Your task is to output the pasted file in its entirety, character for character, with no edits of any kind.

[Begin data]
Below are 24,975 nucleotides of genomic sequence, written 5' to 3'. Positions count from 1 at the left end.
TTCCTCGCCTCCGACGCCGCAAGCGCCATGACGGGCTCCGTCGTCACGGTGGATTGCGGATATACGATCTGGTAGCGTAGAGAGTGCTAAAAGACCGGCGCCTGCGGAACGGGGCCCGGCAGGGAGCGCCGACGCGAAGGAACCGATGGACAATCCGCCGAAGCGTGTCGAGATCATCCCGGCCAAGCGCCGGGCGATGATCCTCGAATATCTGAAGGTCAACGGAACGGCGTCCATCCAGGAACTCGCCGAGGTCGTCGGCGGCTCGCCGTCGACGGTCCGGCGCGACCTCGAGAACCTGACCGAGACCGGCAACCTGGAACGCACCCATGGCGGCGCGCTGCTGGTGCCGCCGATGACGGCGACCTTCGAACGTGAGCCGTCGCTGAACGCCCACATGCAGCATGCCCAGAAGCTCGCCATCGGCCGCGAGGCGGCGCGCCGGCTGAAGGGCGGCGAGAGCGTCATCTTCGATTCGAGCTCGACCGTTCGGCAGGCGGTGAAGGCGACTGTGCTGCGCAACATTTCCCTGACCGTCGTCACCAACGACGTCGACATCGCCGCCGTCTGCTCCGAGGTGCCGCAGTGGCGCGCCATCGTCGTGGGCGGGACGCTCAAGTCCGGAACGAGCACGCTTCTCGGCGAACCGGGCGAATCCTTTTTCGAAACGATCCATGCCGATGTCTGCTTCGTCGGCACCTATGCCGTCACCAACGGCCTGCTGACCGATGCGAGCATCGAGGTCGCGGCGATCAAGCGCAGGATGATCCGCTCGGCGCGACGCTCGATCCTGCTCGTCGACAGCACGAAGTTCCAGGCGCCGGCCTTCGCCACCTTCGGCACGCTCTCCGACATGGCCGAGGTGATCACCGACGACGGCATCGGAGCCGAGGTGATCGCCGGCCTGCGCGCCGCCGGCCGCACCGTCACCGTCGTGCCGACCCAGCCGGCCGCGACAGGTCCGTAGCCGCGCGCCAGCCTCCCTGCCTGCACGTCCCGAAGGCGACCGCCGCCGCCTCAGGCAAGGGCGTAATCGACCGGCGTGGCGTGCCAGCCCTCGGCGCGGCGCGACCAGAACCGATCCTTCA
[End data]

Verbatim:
Below are 24,975 nucleotides of genomic sequence, written 5' to 3'. Positions count from 1 at the left end.
TTCCTCGCCTCCGACGCCGCAAGCGCCATGACGGGCTCCGTCGTCACGGTGGATTGCGGATATACGATCTGGTAGCGTAGAGAGTGCTAAAAGACCGGCGCCTGCGGAACGGGGCCCGGCAGGGAGCGCCGACGCGAAGGAACCGATGGACAATCCGCCGAAGCGTGTCGAGATCATCCCGGCCAAGCGCCGGGCGATGATCCTCGAATATCTGAAGGTCAACGGAACGGCGTCCATCCAGGAACTCGCCGAGGTCGTCGGCGGCTCGCCGTCGACGGTCCGGCGCGACCTCGAGAACCTGACCGAGACCGGCAACCTGGAACGCACCCATGGCGGCGCGCTGCTGGTGCCGCCGATGACGGCGACCTTCGAACGTGAGCCGTCGCTGAACGCCCACATGCAGCATGCCCAGAAGCTCGCCATCGGCCGCGAGGCGGCGCGCCGGCTGAAGGGCGGCGAGAGCGTCATCTTCGATTCGAGCTCGACCGTTCGGCAGGCGGTGAAGGCGACTGTGCTGCGCAACATTTCCCTGACCGTCGTCACCAACGACGTCGACATCGCCGCCGTCTGCTCCGAGGTGCCGCAGTGGCGCGCCATCGTCGTGGGCGGGACGCTCAAGTCCGGAACGAGCACGCTTCTCGGCGAACCGGGCGAATCCTTTTTCGAAACGATCCATGCCGATGTCTGCTTCGTCGGCACCTATGCCGTCACCAACGGCCTGCTGACCGATGCGAGCATCGAGGTCGCGGCGATCAAGCGCAGGATGATCCGCTCGGCGCGACGCTCGATCCTGCTCGTCGACAGCACGAAGTTCCAGGCGCCGGCCTTCGCCACCTTCGGCACGCTCTCCGACATGGCCGAGGTGATCACCGACGACGGCATCGGAGCCGAGGTGATCGCCGGCCTGCGCGCCGCCGGCCGCACCGTCACCGTCGTGCCGACCCAGCCGGCCGCGACAGGTCCGTAGCCGCGCGCCAGCCTCCCTGCCTGCACGTCCCGAAGGCGACCGCCGCCGCCTCAGGCAAGGGCGTAATCGACCGGCGTGGCGTGCCAGCCCTCGGCGCGGCGCGACCAGAACCGATCCTTCA